Let’s not dilute the significance of these fascinating facets of this great game.

IPL once year is more than enough. We would like to look forward to it once every year. Because what happens after a longer wait gives us unrivalled pleasure.

Let us not kill the goose that lays golden eggs.

It has been quite a Buzz for Google during the past week, ever since they unveiled the new social networking platform on February 9. Some of the features — that Google introduced with the good intent of helping prospective users — backfired forcing it to launch a damage-limiting exercise. After poring over a barrage of criticism accusing Google of not taking care of privacy issues, it is now rolling out a number of changes in the settings.

Google has acknowledged that they “didn’t get everything quite right”. On the Gmail blog, it said, “We’re sorry for the concern we’ve caused and have been working hard to improve things based on your feedback.”

But to begin with, when Buzz was launched on February 9, among the first to hop on were the many who had been weighed down by the “heaviness” of Facebook or the “strangeness” of Twitter. One of them was Karthik Nagesh, a 35-year-old English lecturer, who has been shunning social network sites. “When I logged on to Gmail, I saw this Buzz thing. I just read the introduction, and said ok, and bingo, all the guys I was chatting with were right there on Buzz.”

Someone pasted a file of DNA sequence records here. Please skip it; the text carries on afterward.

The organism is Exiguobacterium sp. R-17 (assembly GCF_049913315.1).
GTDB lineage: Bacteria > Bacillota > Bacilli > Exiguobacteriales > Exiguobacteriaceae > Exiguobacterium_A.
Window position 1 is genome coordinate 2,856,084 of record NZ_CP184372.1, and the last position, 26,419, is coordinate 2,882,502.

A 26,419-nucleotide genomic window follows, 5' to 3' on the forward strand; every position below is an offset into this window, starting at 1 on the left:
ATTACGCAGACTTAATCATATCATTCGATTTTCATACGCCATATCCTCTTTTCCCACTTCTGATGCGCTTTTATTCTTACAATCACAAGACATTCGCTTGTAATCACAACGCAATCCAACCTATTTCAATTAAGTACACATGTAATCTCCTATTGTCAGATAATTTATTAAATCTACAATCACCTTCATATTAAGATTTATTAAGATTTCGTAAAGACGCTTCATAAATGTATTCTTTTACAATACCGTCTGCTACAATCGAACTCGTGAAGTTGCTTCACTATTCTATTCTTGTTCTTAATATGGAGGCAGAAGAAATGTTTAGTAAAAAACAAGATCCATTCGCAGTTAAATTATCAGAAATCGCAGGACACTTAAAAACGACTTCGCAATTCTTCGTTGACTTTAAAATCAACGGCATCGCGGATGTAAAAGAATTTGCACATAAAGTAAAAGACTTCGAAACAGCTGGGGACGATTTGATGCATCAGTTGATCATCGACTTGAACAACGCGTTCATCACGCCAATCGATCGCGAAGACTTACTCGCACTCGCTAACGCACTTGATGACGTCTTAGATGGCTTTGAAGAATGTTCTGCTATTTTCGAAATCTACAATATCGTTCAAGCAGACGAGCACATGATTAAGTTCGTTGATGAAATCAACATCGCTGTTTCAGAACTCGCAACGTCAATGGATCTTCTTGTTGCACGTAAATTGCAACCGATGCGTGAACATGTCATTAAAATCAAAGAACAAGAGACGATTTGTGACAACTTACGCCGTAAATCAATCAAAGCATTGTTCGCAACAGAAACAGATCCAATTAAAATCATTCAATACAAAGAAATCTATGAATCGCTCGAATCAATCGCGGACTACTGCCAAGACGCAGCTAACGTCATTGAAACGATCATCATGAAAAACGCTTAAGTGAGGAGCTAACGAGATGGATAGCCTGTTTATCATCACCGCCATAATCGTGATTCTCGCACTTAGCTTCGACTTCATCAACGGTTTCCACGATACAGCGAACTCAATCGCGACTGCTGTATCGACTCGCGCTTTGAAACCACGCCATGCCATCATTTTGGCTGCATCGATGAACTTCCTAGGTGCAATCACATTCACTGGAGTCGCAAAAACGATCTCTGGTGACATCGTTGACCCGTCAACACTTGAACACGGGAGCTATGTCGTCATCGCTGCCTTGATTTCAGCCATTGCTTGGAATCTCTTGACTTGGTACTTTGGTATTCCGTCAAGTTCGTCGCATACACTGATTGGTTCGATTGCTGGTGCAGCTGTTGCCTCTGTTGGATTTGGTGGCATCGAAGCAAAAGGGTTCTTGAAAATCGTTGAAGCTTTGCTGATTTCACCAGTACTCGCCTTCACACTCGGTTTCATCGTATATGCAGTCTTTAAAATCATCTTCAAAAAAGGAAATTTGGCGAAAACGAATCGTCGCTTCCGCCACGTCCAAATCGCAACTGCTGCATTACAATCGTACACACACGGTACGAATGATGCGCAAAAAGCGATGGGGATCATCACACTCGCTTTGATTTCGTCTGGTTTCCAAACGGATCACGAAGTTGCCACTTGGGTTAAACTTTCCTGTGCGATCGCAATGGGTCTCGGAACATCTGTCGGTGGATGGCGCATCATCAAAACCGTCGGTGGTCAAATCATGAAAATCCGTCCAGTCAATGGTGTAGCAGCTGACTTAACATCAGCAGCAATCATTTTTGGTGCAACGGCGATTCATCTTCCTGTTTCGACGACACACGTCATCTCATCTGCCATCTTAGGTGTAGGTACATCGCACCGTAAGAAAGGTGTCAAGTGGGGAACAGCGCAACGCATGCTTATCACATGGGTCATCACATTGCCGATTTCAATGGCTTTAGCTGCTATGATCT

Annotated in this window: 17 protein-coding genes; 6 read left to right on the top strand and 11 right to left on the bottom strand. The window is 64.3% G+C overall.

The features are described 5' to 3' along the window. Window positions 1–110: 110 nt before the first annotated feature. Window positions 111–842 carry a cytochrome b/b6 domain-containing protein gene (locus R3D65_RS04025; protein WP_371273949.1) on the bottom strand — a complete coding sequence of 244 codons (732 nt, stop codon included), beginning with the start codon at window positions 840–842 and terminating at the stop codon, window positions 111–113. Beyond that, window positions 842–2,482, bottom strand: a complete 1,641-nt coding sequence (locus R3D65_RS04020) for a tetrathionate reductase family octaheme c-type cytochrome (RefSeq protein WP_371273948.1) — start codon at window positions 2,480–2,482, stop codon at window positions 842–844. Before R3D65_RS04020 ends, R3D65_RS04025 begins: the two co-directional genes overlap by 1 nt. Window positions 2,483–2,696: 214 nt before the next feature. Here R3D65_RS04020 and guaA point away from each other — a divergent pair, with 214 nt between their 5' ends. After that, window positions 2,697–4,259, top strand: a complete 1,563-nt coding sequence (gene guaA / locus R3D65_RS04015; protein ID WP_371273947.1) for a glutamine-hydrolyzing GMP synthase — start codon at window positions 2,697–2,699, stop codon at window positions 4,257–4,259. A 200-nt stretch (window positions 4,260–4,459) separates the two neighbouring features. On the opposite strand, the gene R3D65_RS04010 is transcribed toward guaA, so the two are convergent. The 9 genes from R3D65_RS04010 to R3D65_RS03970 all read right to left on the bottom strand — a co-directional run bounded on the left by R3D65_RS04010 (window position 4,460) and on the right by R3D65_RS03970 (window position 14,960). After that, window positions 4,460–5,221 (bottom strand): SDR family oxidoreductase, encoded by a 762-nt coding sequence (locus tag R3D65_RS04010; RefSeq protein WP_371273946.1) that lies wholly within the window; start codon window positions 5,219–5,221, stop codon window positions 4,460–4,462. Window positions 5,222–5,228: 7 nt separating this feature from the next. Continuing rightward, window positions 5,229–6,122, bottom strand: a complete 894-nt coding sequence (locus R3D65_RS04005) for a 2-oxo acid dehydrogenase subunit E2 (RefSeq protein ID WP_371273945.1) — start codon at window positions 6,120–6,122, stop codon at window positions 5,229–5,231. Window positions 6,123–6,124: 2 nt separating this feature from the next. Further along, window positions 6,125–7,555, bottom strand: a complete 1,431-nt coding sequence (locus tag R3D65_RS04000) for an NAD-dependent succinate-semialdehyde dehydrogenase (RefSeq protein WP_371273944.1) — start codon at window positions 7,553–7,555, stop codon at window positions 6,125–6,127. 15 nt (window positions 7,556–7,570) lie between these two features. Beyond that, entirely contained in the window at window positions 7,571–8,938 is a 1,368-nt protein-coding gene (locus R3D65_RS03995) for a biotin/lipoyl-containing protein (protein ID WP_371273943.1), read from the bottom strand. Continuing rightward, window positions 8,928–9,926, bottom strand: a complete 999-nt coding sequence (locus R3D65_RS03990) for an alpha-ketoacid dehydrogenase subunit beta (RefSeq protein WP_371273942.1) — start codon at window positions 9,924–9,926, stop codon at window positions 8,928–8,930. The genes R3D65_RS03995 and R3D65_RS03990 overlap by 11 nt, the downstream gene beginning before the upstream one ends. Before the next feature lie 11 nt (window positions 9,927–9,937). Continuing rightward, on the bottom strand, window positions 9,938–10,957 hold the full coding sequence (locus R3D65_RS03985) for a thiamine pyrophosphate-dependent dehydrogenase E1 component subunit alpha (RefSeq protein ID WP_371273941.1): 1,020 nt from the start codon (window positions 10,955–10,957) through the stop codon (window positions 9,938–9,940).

What sets Buzz apart from sites like Twitter or Facebook is that it’s right inside Gmail, like chat. That Google thought of embedding Buzz within Gmail, is not surprise considering the fact that for most people email is the primary mode of communication and thereby they keep their Gmail open most of the time. And that has helped Buzz get a lot of users like Nagesh who were anyway using Gmail and chat a lot.

But just a few days into the launch, it turns out that most people who signed up were not like Nagesh. Ironically, it’s the feature of “followers”, made popular by Twitter, that has given Google the biggest headache. (Your X number of followers get updates about you, and you get the updates of the Y number of people you follow.)